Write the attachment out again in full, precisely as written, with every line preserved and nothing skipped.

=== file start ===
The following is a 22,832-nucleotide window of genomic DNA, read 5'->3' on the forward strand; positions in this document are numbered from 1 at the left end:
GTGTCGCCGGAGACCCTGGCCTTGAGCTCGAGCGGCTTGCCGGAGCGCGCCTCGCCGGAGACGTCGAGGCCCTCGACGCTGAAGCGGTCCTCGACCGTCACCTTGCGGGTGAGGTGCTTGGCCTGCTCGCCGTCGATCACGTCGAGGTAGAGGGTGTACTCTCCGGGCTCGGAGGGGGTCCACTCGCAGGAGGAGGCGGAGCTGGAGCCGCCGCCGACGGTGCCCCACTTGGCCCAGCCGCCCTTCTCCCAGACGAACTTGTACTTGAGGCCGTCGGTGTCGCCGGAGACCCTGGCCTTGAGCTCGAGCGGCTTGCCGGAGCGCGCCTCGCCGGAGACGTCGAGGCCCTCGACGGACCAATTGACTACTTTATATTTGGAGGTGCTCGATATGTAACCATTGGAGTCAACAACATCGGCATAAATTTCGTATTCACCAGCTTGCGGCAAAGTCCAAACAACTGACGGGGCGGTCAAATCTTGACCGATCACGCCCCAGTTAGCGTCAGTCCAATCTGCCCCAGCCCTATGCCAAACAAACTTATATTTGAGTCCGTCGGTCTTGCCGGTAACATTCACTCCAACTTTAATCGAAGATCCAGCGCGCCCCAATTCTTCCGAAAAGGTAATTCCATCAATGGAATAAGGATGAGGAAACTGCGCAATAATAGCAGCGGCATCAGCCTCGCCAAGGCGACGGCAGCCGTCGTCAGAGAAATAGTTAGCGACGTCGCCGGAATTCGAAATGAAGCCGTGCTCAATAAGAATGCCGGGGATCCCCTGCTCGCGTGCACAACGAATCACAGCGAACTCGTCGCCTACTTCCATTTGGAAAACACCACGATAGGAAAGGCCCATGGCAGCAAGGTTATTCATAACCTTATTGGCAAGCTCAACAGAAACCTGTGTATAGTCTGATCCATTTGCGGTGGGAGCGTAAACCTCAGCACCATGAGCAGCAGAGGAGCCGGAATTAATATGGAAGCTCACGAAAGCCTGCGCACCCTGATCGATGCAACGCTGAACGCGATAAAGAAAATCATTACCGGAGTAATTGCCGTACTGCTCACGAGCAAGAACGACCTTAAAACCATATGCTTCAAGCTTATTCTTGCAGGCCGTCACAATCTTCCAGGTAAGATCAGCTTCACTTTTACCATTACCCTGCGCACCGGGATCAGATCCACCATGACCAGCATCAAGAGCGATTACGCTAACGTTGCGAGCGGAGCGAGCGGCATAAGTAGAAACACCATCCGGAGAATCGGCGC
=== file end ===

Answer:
The following is a 22,832-nucleotide window of genomic DNA, read 5'->3' on the forward strand; positions in this document are numbered from 1 at the left end:
GTGTCGCCGGAGACCCTGGCCTTGAGCTCGAGCGGCTTGCCGGAGCGCGCCTCGCCGGAGACGTCGAGGCCCTCGACGCTGAAGCGGTCCTCGACCGTCACCTTGCGGGTGAGGTGCTTGGCCTGCTCGCCGTCGATCACGTCGAGGTAGAGGGTGTACTCTCCGGGCTCGGAGGGGGTCCACTCGCAGGAGGAGGCGGAGCTGGAGCCGCCGCCGACGGTGCCCCACTTGGCCCAGCCGCCCTTCTCCCAGACGAACTTGTACTTGAGGCCGTCGGTGTCGCCGGAGACCCTGGCCTTGAGCTCGAGCGGCTTGCCGGAGCGCGCCTCGCCGGAGACGTCGAGGCCCTCGACGGACCAATTGACTACTTTATATTTGGAGGTGCTCGATATGTAACCATTGGAGTCAACAACATCGGCATAAATTTCGTATTCACCAGCTTGCGGCAAAGTCCAAACAACTGACGGGGCGGTCAAATCTTGACCGATCACGCCCCAGTTAGCGTCAGTCCAATCTGCCCCAGCCCTATGCCAAACAAACTTATATTTGAGTCCGTCGGTCTTGCCGGTAACATTCACTCCAACTTTAATCGAAGATCCAGCGCGCCCCAATTCTTCCGAAAAGGTAATTCCATCAATGGAATAAGGATGAGGAAACTGCGCAATAATAGCAGCGGCATCAGCCTCGCCAAGGCGACGGCAGCCGTCGTCAGAGAAATAGTTAGCGACGTCGCCGGAATTCGAAATGAAGCCGTGCTCAATAAGAATGCCGGGGATCCCCTGCTCGCGTGCACAACGAATCACAGCGAACTCGTCGCCTACTTCCATTTGGAAAACACCACGATAGGAAAGGCCCATGGCAGCAAGGTTATTCATAACCTTATTGGCAAGCTCAACAGAAACCTGTGTATAGTCTGATCCATTTGCGGTGGGAGCGTAAACCTCAGCACCATGAGCAGCAGAGGAGCCGGAATTAATATGGAAGCTCACGAAAGCCTGCGCACCCTGATCGATGCAACGCTGAACGCGATAAAGAAAATCATTACCGGAGTAATTGCCGTACTGCTCACGAGCAAGAACGACCTTAAAACCATATGCTTCAAGCTTATTCTTGCAGGCCGTCACAATCTTCCAGGTAAGATCAGCTTCACTTTTACCATTACCCTGCGCACCGGGATCAGATCCACCATGACCAGCATCAAGAGCGATTACGCTAACGTTGCGAGCGGAGCGAGCGGCATAAGTAGAAACACCATCCGGAGAATCGGCGC